In other words, will all of you award winners raise your hand?
Oh for the days when this showed up in your mailbox!
Wednesday, February 22, 2017
If you were a regular reader of the first run of the Mighty Thor book, you may have eventually reached a point where you didn't give much thought to news of another Thor vs. Loki issue, since their long quarrel had driven them to blows more often than any of us would care to count. But for the sake of argument, the PPoC has made a rough count on your behalf, and rounded off their clashes to 24 by the time the title's 432nd issue was published, an issue which billed yet another head to head conflict between the two. That two-dozen count is admittedly a bit on the conservative side, since the tally doesn't take into account any meetings in The Avengers or other titles beyond their match-ups in Thor and Journey Into Mystery.
But since issue #432 marks an anniversary of sorts--the 350th appearance of Thor since his debut in JIM #83--the most recent battle between Thor and Loki has been given prominent cover exposure as well as an oversized issue in which to play out, which implies that we may not be seeing the usual fare this time around when it comes to "Thor vs. Loki," that this time will be different. And that would certainly make for a welcome change. In the past, their meetings have amounted to variations on a theme: (a) Loki's plans are defeated, (b) Loki is fought and captured, (c) Loki is called on the carpet by Odin, and (d) Loki is banished, exiled, imprisoned, or otherwise dealt with for the time being.
In this issue, their legendary conflict has come to a head following Loki's recent machinations that would allow him to reclaim the surplus power long ago stolen from him by the villain known as the Wrecker--power which was in turn dispensed to three fellow convicts that, together with the Wrecker, formed the Wrecking Crew. Having now rendered those four powerless and drawn that power to himself, Loki is now able to meet Thor in deadly armed conflict, but still having an edge in his additional powers of sorcery. That covers the specifics of how Loki will withstand and perhaps even surpass the strength and power of his brother; yet the issue's story will also put on display the differences between these two which span an immortal lifetime of slights, jealousy, bitterness, and poor choices that have helped to make Loki the "god of mischief" in the minds of the Asgardians and even his own step-family. And if he has also gone on to be known as the god of evil, it's unfortunately an appellation well deserved.
At this point in time, Thor is merged with the mortal Eric Masterson, an architect and single father with a young son. The story's splash page brings us up to speed on where things stand--but it's obvious that Loki has planned well to have Thor at his mercy, given the helpless young hostage whose fate he taunts his half-brother with.
We've got thirty pages to go, so we can likely assume that Thor manages to think his way out of this immediate predicament. But make no mistake: by the time the story reaches its end, one of these three people will die.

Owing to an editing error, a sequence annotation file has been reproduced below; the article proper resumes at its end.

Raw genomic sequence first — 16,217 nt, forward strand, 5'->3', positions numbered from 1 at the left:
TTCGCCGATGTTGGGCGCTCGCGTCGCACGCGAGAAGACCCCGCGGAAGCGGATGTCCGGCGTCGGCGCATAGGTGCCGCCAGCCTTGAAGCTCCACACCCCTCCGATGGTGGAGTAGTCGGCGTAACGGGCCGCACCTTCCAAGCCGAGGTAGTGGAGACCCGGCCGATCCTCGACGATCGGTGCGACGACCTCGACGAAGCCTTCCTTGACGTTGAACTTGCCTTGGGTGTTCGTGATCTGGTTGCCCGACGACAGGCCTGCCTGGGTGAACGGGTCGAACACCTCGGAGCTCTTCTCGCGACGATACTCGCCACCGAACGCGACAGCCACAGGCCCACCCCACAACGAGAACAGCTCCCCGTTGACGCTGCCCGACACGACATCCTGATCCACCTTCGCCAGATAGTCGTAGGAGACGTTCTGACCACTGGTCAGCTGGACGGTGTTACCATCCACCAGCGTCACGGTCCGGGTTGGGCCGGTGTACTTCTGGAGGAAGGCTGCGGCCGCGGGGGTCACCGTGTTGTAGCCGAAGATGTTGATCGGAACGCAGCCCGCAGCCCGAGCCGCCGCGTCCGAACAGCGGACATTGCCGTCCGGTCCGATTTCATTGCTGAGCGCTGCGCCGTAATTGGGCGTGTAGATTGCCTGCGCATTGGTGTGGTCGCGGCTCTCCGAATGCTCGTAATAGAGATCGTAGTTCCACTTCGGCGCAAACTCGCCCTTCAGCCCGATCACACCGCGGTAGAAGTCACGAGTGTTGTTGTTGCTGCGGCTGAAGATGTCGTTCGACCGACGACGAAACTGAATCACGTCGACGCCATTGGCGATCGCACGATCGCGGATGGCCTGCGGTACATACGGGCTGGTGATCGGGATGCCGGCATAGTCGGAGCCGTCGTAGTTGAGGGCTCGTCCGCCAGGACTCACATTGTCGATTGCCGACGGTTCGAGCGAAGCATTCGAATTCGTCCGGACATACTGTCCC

Monday, February 20, 2017
The concept of Code: Blue is one that could easily have sprung from the mind of Jack Kirby: A collection of crusty men and women thrust into extraordinary circumstances by their line of work and relying on their grit, determination, and overall cockiness to see them through--a diverse group of unsung heroes who came in and did the job, no questions asked, having no powers or advantages in battle other than their quick thinking and fighting heart. Code: Blue was conceived and created by Tom DeFalco and Ron Frenz, but you could almost swear it was Kirby's words coming from the characters' mouths, so closely do the wisecracks and general back-and-forth of the dialog mirror his style of writing. DeFalco, in perhaps a tip of the hat to Kirby, even at times places emphasis on the wrong words in their speech, presumably in an attempt to inject a sense of personality into the character(s)--a scripting quirk which drove me absolutely nuts when reading one of Kirby's stories and which DeFalco brings to Code: Blue to a certain degree.
Code: Blue is led by Lt. Marc Stone, who had already made his mark in carrying out his duty for the N.Y.P.D. and, from his experiences in the field, has seen the need for a special SWAT unit to be established for dealing with super-villains. To what end isn't really clear--even Stone was unsure at the time that such a unit would be able to cope with the level of threat that a super-powered villain posed. Code: Blue seems to function best by taking the heat off of the super-hero(es) already on the scene; but also working in their favor is that whatever villain they're facing is usually in the habit of underestimating them, which gives the unit a small window to play on that disbelief and accomplish their mission. If nothing else, you have to give Stone and his team props for suiting up and bringing both confidence and skills to whatever situation they're ordered to deal with, whatever the odds against them.
And what Code: Blue brings to the table isn't insubstantial by any means, just as is the case with any SWAT team; it's just difficult at times to see what sets them apart. From their early encounters, they would appear to have no special training outside of that received by their peers; they have no Stark-designed weaponry; they've studied no dossiers of known, at-large villains; nor are they specially prepared to encounter super-powers. Rather, they seem to simply go in and adjust their tactics on the fly, depending on the details they get when the zero-zero call (alleged super-criminal activity) comes in. So what makes standard SWAT teams fall below the par of Code: Blue? Whatever distinguishes Stone's unit will have to be seen on the job.